peterh said :

Thumper said :

sorry, the ADF offers them good money, good lifestyle, a chance to serve OS and excellent conditions in retirement?? what about working on a messed up soldier who has been hit with shrapnel from a frag grenade??

excellent conditions in retirement? which force are we talking about here?

I always suspected you were an idiot. You just confirmed it.

ah, yes. but an ex adf idiot, none the less. several of my cannon fodder mates and I love a particular medic. great drinker and someone who always had our backs. He wasn’t there for the money. far from it.

and the RAAF does have cannon fodder. we were called ADG’s.

peterh 4:15 pm 21 Aug 08

Thumper said :

sorry, the ADF offers them good money, good lifestyle, a chance to serve OS and excellent conditions in retirement?? what about working on a messed up soldier who has been hit with shrapnel from a frag grenade??

excellent conditions in retirement? which force are we talking about here?

I always suspected you were an idiot. You just confirmed it.

ah, yes. but an ex adf idiot, none the less. several of my cannon fodder mates and I love a particular medic. great drinker and someone who always had our backs. He wasn’t there for the money. far from it.

Thumper 3:31 pm 21 Aug 08

sorry, the ADF offers them good money, good lifestyle, a chance to serve OS and excellent conditions in retirement?? what about working on a messed up soldier who has been hit with shrapnel from a frag grenade??

excellent conditions in retirement? which force are we talking about here?

I always suspected you were an idiot. You just confirmed it.

ant 3:28 pm 21 Aug 08

That was my experience too, PeraPHon. Made umpteen phone calls, and was quite amazed. Closed books everywhere. The one I ended up getting was the best Dr I’ve ever encountered, and luckily for me, she was between health services and had vacancies on her schedule. But it was pretty amazing.

One thing, of course, to remember is that despite there being a “General” in the title of GP, GPs are specialists. Long years of training, followed by more training.

PeraPHon 2:22 pm 21 Aug 08

ant said :

Getting in to see a GP as a new patient here in Canberra is very hard.

Yup I can vouch for this one too. As a _reasonably_ recent arrival, trying to find a GP with open books was a nightmare. I sent a bulk email to friends asking which GPs they use, and some phone calls and much angst later I finally found a doctor.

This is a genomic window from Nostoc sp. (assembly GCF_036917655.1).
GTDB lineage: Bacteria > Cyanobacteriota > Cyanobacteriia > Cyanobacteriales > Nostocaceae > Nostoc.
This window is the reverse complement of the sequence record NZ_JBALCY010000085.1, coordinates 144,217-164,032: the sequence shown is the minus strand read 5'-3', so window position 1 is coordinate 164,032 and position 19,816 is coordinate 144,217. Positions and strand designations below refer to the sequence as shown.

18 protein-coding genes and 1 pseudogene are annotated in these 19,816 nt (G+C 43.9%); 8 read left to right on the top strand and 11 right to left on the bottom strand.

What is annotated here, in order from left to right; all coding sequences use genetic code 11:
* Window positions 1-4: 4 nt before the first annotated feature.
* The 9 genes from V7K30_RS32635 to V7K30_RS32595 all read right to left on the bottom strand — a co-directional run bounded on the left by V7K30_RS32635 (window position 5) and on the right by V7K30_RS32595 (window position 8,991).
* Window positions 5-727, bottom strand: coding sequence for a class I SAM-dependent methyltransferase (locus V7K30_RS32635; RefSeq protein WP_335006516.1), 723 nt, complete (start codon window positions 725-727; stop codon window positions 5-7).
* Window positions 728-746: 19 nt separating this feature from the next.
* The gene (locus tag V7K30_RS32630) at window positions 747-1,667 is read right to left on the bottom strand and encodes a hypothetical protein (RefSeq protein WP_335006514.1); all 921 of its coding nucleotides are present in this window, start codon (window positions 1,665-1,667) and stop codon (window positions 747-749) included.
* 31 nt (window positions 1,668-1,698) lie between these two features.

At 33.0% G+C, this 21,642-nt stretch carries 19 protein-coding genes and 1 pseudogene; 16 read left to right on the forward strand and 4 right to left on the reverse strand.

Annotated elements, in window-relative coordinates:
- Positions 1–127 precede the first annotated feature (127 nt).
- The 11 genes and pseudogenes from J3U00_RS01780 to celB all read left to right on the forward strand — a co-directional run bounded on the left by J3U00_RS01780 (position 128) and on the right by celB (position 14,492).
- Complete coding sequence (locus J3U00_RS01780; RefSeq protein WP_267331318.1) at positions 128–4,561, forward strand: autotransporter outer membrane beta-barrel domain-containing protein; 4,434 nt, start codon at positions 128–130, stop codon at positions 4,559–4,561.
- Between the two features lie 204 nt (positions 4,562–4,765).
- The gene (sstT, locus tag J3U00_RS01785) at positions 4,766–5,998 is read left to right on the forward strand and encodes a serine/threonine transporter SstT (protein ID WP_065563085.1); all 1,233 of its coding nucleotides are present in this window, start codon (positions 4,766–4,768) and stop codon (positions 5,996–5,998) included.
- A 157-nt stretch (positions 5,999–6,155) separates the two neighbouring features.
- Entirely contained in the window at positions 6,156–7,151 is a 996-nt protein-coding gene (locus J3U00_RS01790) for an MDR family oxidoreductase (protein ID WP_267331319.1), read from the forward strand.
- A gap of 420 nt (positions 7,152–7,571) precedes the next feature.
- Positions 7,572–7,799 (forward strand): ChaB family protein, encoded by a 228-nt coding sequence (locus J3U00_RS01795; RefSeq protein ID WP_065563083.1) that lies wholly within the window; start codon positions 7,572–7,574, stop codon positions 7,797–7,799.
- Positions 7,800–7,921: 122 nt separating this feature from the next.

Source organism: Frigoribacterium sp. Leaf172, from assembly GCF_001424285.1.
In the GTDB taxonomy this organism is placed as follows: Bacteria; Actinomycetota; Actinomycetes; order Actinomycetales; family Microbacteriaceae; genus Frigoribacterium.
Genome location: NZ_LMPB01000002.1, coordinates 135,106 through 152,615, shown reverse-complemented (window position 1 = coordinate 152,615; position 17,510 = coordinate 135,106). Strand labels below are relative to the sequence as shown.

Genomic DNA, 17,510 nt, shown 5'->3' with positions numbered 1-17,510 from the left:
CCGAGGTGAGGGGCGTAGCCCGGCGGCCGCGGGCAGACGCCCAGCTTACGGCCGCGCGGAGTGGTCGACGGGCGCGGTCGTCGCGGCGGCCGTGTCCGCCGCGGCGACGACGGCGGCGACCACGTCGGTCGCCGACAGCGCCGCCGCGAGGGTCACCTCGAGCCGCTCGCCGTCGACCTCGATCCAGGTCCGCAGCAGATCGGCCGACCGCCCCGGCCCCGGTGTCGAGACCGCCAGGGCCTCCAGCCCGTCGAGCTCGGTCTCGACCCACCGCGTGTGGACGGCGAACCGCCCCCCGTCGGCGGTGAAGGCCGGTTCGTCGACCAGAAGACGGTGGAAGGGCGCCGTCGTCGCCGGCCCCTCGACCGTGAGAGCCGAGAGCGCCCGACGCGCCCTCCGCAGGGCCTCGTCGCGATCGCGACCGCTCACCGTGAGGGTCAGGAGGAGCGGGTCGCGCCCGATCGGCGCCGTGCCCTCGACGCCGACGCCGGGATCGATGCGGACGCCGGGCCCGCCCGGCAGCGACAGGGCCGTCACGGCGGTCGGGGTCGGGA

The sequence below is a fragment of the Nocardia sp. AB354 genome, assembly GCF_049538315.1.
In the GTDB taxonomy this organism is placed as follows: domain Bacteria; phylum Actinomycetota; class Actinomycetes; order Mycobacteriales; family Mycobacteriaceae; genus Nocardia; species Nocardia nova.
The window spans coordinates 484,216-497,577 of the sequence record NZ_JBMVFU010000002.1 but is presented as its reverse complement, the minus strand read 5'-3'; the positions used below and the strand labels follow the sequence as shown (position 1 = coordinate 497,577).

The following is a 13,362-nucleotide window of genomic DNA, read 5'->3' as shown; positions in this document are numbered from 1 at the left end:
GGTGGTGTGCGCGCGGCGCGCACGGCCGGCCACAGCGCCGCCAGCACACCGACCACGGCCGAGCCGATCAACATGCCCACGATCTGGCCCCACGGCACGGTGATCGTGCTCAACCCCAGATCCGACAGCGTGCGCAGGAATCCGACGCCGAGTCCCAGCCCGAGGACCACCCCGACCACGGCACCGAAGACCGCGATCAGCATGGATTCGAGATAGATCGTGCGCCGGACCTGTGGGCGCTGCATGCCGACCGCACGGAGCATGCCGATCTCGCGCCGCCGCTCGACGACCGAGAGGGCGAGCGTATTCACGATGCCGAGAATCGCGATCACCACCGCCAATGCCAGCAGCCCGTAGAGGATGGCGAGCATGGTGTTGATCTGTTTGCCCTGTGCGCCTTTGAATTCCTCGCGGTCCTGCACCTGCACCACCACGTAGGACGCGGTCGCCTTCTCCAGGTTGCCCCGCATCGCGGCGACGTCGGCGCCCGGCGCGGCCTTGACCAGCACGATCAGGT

The number of times I got “have you been to see Dr Whatever before?” “No” “Sorry” was just astonishing.

peterh 10:46 am 20 Aug 08

Thumper said :

I think the more germane point is that the Defence Force poach some Canberra-based doctors by offering pretty nice pacakages – superannuation etc

Yes it does happen. But they still undergo basic military training so that in the case of the shirt hitting the fan, they are tooled up to fight.

And what is the problem with this? If the ADF offers them good money, good lifestyle, a chance to serve OS and excellent conditions in retirement, why shouldn’t they take it?

Having said that, I would guess the amount of doctors we are talking about here is very small.

sorry, the ADF offers them good money, good lifestyle, a chance to serve OS and excellent conditions in retirement?? what about working on a messed up soldier who has been hit with shrapnel from a frag grenade??

excellent conditions in retirement? which force are we talking about here?

Army: They are trained to fight, because they do. doctor or grunt, they all end up in the thick of it.

Navy: same deal. if a ship is under aerial attack, the doctor may well be the one to step up and take on the cannon duty. Sub doctors can assist with all facets of the normal operation of a sub.

Airforce: small misconception re the RAAF, not everyone flies into battle. there are ground troops, and maintenance personnel. The doctors (sorry medics) are in each sector of the RAAF environment.